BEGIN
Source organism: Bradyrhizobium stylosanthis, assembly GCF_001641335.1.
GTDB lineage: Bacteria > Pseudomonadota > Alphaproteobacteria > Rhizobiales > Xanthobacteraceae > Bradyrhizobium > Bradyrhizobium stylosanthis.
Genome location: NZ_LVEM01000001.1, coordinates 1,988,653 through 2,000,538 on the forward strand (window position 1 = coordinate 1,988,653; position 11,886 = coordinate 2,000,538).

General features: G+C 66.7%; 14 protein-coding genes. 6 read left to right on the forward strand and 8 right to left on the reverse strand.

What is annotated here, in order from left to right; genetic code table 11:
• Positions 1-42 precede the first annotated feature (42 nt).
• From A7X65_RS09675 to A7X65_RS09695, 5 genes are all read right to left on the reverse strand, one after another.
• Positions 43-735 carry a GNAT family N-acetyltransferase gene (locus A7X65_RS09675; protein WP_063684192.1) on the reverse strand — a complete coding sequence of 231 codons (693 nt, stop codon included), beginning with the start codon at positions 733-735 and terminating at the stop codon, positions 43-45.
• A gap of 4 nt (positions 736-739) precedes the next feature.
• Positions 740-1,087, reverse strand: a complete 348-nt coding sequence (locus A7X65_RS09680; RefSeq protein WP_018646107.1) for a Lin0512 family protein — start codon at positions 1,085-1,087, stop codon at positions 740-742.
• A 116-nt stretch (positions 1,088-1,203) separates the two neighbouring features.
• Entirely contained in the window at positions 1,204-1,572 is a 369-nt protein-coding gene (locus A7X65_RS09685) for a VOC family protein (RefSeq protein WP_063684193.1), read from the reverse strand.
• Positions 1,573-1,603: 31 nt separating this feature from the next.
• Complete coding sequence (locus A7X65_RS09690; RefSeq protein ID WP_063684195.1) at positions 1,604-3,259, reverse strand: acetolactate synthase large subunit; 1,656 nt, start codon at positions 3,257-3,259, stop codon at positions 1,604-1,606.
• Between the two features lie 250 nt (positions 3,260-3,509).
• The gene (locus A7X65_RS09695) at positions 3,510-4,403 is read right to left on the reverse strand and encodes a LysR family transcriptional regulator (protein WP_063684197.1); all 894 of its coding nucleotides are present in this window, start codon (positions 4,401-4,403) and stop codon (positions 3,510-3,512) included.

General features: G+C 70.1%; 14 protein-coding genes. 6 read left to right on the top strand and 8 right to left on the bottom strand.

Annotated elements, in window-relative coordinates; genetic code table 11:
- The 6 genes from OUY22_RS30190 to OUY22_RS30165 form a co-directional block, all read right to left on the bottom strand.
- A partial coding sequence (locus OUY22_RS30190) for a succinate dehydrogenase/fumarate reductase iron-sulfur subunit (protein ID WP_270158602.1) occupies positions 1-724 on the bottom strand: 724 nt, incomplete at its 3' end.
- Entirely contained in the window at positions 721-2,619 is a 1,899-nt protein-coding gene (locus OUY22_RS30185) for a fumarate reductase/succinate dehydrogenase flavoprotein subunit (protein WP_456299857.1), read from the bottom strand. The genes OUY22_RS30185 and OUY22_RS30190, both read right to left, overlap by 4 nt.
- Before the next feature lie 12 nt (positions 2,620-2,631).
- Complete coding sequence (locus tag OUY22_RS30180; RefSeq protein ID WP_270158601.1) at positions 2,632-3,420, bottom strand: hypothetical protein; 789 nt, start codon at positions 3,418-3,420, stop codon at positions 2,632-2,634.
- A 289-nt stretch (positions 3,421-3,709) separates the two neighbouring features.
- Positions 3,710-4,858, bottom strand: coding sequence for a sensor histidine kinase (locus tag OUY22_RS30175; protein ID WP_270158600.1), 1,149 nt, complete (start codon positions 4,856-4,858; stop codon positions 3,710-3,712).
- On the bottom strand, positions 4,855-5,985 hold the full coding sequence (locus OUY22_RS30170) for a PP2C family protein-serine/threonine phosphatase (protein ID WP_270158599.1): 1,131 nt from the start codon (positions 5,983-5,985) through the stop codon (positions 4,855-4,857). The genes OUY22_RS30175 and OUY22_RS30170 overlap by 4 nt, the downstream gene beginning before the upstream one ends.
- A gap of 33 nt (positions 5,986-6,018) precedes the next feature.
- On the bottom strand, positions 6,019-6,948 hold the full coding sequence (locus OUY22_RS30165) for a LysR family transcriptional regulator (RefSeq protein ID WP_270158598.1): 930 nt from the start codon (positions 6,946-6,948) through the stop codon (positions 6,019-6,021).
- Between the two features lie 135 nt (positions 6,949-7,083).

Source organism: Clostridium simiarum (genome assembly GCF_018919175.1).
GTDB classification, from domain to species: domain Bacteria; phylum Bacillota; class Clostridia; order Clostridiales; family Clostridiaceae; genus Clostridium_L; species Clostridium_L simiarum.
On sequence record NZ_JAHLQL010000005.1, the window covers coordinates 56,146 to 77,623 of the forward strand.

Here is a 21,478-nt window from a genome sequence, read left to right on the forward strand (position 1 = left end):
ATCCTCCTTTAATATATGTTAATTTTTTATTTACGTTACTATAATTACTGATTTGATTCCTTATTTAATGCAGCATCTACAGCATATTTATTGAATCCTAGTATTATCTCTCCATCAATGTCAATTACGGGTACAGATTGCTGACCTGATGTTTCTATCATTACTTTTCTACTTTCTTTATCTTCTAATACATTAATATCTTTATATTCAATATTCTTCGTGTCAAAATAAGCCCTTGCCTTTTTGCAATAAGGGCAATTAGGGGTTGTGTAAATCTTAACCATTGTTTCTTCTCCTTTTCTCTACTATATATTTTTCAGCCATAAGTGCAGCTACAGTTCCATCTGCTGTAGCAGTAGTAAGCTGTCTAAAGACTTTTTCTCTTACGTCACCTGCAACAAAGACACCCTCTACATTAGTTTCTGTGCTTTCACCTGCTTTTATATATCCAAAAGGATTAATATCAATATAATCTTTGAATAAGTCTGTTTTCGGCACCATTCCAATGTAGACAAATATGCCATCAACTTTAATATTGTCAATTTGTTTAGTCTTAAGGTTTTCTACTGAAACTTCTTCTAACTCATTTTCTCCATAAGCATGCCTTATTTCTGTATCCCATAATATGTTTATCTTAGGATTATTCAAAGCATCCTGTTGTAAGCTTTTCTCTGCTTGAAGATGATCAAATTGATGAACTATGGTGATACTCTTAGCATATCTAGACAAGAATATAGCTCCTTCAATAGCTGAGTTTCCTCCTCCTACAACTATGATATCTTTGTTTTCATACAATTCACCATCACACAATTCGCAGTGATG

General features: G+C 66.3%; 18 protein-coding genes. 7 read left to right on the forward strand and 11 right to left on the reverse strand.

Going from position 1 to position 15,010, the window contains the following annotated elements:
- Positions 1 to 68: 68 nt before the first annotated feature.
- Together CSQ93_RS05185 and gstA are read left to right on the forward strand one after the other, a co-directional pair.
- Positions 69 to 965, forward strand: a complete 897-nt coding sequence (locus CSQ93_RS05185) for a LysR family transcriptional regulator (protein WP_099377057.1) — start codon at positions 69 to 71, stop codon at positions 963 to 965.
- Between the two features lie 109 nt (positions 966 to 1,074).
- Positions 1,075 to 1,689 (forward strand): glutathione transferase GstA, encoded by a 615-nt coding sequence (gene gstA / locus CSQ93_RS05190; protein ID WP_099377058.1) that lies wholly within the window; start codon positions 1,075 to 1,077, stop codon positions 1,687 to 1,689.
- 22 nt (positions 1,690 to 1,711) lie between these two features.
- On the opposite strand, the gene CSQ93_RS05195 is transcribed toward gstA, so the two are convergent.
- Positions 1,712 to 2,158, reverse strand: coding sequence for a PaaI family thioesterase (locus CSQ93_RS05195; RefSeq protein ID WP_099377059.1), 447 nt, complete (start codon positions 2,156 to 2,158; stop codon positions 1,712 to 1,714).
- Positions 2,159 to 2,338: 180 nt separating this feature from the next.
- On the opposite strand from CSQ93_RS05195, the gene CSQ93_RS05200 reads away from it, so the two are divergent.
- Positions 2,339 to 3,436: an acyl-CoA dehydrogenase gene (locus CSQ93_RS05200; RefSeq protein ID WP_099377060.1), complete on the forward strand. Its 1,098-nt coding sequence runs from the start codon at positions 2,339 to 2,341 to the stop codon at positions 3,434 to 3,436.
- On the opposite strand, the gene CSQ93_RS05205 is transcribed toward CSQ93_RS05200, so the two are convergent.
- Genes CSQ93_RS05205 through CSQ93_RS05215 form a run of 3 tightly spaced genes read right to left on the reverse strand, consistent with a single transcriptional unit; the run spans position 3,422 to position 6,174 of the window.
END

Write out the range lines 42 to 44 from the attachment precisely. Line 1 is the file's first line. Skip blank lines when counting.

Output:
- 22 nt (positions 1,690 to 1,711) lie between these two features.
- On the opposite strand, the gene CSQ93_RS05195 is transcribed toward gstA, so the two are convergent.
- Positions 1,712 to 2,158, reverse strand: coding sequence for a PaaI family thioesterase (locus CSQ93_RS05195; RefSeq protein ID WP_099377059.1), 447 nt, complete (start codon positions 2,156 to 2,158; stop codon positions 1,712 to 1,714).